News from Thrun Law

March 20, 2017

In our December 22, 2016, edition of School Law Notes, we discussed the Michigan Court of Appeals’ recent decision in Michigan Gun Owners, Inc v Ann Arbor Pub Schs, Docket No. 329632 (December 16, 2016).  In that case, the Michigan Court of Appeals held that public schools have the authority to adopt policies...

March 6, 2017

The recent deluge of Freedom of Information Act requests serves as a reminder to schools to ensure that their FOIA policy is up to date and that administrators are well-versed in FOIA guidelines and procedures.

FOIA officers should grant routine FOIA requests as soon as possible to avoid undue delay and the risk of losing track of unfulfilled requests. After receiving a FOIA request, school officials have only five business days to either grant or deny the request, in whole or in part...

February 27, 2017

Boards planning to nonrenew an administrator’s employment contract in the last year of the contract must take steps to comply with the timelines and procedural requirements contained in Section 1229 of the Revised School Code. Failure to follow the statutory nonrenewal process (or provisions in an employment contract) may result in automatic contract renewal for an additional year.

The nonrenewal process for a school administrator (other than a superintendent) is multi-stepped and...

February 20, 2017

The Sixth Circuit Court of Appeals recently held that the potential disruptiveness of an employee’s speech is sufficient to outweigh its First Amendment value. Gillis v Miller, Case Nos. 16-1245/1249 (CA 6, January 6, 2017). Public employers do not need to wait until an employee’s speech causes an actual disruption in the workplace before taking action. If an employer can reasonably predict that an employee’s speech will cause disruption, then the First Amendment will not protect...

February 15, 2017

The Legislature recently passed a package of seven bills that will require school officials to consider various factors before suspending or expelling a student and to consider the use of restorative practices, regardless of whether a student is suspended or expelled. The new laws take effect August 1, 2017.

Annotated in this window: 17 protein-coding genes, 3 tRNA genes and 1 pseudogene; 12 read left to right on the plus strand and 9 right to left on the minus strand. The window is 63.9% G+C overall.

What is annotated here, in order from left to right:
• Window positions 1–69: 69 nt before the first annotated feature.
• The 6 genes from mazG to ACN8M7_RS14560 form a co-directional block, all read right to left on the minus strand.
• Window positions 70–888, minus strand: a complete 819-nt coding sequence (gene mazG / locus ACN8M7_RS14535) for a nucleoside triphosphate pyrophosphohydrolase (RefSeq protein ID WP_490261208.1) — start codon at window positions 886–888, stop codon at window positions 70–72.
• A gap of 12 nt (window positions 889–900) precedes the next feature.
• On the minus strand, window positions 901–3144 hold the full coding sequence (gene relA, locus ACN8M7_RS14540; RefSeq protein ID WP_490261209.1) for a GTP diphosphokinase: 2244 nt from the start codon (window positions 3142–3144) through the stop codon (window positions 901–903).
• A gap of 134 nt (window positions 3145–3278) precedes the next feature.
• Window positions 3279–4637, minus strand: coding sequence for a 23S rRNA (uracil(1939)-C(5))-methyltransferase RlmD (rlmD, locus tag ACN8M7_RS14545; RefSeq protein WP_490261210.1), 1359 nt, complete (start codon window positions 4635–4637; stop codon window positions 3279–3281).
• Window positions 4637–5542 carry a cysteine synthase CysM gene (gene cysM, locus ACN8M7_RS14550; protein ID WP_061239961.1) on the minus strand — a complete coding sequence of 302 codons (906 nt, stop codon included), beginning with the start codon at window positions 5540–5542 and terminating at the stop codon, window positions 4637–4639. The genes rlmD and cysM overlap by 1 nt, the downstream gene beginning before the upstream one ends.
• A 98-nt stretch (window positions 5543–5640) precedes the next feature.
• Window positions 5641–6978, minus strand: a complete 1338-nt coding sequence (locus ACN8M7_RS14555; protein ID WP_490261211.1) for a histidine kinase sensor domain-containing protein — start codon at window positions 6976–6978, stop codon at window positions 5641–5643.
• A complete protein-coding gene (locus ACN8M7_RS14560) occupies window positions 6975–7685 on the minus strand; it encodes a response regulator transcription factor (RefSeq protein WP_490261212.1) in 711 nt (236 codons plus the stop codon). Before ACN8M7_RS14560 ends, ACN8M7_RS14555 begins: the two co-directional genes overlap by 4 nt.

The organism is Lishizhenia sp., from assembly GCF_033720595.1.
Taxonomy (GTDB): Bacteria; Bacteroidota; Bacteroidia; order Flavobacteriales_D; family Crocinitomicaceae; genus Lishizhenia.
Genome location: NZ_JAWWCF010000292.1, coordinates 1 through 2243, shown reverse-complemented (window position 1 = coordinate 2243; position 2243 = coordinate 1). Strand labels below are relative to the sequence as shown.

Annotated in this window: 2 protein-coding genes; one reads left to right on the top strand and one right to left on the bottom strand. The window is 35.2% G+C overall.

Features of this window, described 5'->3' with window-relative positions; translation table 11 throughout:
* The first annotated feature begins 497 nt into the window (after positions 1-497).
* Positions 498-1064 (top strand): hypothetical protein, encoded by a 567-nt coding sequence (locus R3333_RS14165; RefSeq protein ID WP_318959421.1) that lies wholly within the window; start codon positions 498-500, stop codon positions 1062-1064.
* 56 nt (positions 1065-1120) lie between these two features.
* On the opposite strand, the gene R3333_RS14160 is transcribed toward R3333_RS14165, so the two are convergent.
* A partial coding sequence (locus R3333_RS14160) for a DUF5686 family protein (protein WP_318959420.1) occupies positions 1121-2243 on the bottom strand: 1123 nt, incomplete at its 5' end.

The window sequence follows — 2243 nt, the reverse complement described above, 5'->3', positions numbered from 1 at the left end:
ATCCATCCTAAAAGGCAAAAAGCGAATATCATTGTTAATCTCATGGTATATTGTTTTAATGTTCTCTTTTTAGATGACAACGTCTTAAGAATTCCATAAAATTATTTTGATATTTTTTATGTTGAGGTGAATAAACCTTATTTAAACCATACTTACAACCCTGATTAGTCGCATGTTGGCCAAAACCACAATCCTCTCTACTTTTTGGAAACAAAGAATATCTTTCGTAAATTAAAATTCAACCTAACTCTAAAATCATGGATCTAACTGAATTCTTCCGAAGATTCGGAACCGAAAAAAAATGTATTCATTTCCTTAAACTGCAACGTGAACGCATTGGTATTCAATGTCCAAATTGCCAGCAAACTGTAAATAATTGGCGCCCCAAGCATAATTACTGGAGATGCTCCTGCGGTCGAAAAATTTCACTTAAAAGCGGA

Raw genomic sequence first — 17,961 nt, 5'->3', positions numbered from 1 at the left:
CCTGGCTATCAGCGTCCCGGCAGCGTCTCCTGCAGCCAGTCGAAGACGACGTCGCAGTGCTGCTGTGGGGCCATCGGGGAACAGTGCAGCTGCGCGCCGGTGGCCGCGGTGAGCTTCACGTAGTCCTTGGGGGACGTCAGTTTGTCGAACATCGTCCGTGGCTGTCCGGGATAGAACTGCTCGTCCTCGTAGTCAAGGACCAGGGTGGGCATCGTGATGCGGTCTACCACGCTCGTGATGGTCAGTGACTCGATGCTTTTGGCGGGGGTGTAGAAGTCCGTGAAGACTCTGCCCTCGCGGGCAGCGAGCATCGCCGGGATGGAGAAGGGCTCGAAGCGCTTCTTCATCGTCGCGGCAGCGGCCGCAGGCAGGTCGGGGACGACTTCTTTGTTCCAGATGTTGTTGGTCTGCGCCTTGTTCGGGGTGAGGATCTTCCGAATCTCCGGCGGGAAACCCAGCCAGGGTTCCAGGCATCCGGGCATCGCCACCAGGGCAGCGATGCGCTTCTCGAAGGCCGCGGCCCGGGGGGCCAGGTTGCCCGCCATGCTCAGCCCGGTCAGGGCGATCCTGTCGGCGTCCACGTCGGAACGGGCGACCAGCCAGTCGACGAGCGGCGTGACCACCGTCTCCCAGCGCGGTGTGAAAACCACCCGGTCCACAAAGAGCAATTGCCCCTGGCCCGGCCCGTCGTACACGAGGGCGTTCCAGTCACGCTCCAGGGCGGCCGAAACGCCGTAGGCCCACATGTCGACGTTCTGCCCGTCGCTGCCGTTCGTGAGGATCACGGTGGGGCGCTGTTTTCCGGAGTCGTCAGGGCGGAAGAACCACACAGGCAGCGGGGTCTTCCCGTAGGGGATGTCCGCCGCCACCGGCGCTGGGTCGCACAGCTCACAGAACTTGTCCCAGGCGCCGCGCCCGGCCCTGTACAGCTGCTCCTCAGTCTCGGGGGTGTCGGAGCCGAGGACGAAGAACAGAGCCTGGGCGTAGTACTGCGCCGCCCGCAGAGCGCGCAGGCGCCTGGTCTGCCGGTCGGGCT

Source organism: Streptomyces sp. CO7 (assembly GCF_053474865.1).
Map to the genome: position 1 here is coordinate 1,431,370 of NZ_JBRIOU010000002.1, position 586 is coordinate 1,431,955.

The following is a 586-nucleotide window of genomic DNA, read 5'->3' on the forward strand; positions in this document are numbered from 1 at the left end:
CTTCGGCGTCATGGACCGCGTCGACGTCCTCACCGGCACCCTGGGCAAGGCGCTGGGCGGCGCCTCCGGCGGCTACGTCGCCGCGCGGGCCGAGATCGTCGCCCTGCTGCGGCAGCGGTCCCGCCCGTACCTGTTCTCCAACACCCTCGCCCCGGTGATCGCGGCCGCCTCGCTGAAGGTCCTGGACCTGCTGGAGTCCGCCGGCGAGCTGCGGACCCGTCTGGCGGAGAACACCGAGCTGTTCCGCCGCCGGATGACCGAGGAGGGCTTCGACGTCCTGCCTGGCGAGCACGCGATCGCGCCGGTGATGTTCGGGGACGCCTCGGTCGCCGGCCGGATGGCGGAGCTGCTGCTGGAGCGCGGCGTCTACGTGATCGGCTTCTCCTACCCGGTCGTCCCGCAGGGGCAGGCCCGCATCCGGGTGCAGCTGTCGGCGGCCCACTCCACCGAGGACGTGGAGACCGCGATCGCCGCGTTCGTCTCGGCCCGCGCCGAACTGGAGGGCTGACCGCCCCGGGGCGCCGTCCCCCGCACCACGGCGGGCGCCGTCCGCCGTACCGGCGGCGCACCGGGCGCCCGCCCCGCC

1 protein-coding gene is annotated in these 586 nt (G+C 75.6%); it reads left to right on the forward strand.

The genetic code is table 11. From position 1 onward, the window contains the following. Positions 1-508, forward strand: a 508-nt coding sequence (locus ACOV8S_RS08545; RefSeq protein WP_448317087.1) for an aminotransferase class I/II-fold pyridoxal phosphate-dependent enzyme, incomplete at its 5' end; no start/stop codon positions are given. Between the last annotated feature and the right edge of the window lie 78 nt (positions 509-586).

Factors...

November 25, 2016

“You don’t get what you deserve; you get what you negotiate” is perhaps a clichéd contracting mantra, but it continues to ring true. The days of a handshake agreement are waning in our increasingly litigious culture, and school districts are facing an increase in both the type and amount of business contracts – cleaning,...

November 24, 2016

House Bill 4388 was recently signed into law as Public Act 319 of 2016. PA 319 amends Section 1212 of the Revised School Code to expand the permissible uses of a newly-approved sinking fund levy while reducing the maximum millage rate and duration of that levy.

Under the prior law, a sinking fund could only be used for the construction or repair of school buildings or to purchase real es­tate. Sinking fund dollars could not be used to purchase any loose equipment, which is...

November 23, 2016

The Family and Medical Leave Act is a federal statute that allows eligible employees up to 12 weeks unpaid leave in a 12-month period. During FMLA leave, employees are entitled to health insurance ben­efits and the right to return to an equivalent position at the conclusion of that leave.

There are strict procedures and...

October 27, 2016

The holiday season is fast approaching, bringing with it a sleigh full of legal landmines. Ho-ho-ho! Despite decades of legal precedent and guidance, the holiday season can generate First Amendment lawsuits, as an Indiana school learned recently.

Freedom from Religion Foundation v Concord Com­munity Schools (ND Ind, 2016)

For many years, Concord High School’s annual “Christmas Spectacular” show ended with a 20-minute living nativity scene that included Bible readings...

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